A new machine-learning simulation system developed at the University of Illinois promises cosmologists an expanded suite of galaxy models -- a necessary first step to developing more accurate and relevant insights into the formation of the universe.
The feasibility of this method has been laid out in two recent papers written by astronomy, physics and statistics professor Robert Brunner, his undergraduate student Harshil Kamdar and National Center for Supercomputing Applications research scientist Matthew Turk.
Cosmologists currently use two simulation approaches. The first is an N-body simulation, which models how dark matter collapses under gravity. These simulations, when coupled with a semianalytical model, let astronomers model how galaxies form. The second is a hydrodynamical N-body simulation, which lets astronomers directly model how normal matter interacts with dark matter under gravitational collapse to form galaxies; this more computationally intensive approach directly shows how invisible clumps of dark matter, referred to as halos, influence star formation.
"Dark matter forms the hills and valleys for gravity. Gas particles fall into the valleys," Brunner said. "They mix to eventually form stars through a process we call hydrodynamics. It's a pretty complicated process, similar to how our atmosphere works."
Hydrodynamics, Brunner said, gives cosmologists the most accurate information when it is accounted for in N-body simulations. But there's a drawback to using hydrodynamical simulations: They take up millions of hours of supercomputing time, which racks up an often unaffordable bill for research projects.
"Semianalytical simulations take up thousands of hours as well," Kamdar said. "Our machine-learning approach will take mere minutes."
Machine learning uses computer algorithms to identify relationships in high-dimensional data. The Illinois team developed a machine-learning algorithm to map the relationship between dark matter haloes and their normal matter counterparts in hydrodynamical galaxy simulations.
Machine learning cuts computing time by approximating the properties a researcher wants to look at using an algorithm that's been trained on one of the rare, millions-of-hours hydrodynamical simulations. While the exact placement of dark matter and particles might be off, the team showed the predicted distribution of galaxies and their properties is nearly spot on, with both hydrodynamical N-body simulations and semianalytical models.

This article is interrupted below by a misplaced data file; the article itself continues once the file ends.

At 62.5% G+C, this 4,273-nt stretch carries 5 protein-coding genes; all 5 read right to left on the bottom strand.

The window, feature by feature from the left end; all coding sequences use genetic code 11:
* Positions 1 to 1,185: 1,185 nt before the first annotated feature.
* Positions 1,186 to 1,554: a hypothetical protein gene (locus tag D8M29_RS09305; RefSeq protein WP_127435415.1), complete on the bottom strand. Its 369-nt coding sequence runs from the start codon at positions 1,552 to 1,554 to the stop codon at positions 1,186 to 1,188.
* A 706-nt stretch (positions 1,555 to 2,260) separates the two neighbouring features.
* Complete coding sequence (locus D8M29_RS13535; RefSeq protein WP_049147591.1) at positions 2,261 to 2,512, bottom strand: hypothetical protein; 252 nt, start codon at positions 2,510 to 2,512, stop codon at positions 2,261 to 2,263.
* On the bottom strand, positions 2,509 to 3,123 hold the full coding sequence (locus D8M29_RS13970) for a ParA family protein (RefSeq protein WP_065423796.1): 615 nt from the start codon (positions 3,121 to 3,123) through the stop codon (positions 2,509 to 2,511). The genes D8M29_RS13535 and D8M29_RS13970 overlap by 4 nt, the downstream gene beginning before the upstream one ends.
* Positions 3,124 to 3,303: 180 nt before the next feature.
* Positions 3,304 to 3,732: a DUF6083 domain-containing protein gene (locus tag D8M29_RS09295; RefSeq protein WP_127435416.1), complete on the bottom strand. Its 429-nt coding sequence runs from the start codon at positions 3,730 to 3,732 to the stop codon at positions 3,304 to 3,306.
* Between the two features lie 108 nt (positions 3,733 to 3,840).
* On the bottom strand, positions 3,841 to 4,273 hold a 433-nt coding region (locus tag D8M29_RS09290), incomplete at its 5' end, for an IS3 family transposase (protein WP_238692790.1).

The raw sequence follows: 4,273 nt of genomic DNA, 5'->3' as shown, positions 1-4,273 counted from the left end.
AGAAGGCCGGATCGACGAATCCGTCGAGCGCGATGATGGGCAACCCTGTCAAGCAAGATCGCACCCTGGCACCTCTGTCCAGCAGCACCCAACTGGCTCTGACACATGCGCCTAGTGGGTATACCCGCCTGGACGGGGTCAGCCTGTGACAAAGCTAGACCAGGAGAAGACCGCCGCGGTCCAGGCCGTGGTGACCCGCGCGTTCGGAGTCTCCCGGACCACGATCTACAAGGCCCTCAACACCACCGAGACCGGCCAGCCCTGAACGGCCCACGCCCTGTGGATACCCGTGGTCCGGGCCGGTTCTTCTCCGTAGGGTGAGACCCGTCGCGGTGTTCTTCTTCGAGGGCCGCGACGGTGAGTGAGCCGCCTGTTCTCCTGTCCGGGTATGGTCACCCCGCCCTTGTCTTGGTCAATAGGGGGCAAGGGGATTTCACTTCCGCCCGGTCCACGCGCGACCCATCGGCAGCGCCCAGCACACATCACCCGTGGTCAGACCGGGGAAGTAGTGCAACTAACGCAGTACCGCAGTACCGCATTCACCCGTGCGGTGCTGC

"The analogy would be using machine learning to predict scores of students in a class. We wouldn't get each student's score right, but the distribution of scores would be right," Brunner said.
In the first paper, published in the Monthly Notices of the Royal Astronomical Society, the researchers demonstrated that machine learning was able to recreate a distribution of galaxies similar to those produced by semianalytical models. In a second submitted paper, now available on ArXiv, they compared the machine-learning method to hydrodynamical simulations, mapping galaxies at the particle level, and again found that the machine-learning paradigm performed well.
Their future work will include populating a dark-matter-only simulation with galaxies using machine learning in the computational time of mere minutes. The new machine-learning framework could then be used to create quickly simulated maps of galaxies to compare to observations.
The new method holds promise for surveyors who compare their observations to simulations. This includes both the Dark Energy Survey and the upcoming Large Synoptic Survey Telescope, both of which will be cataloged at the University of Illinois.
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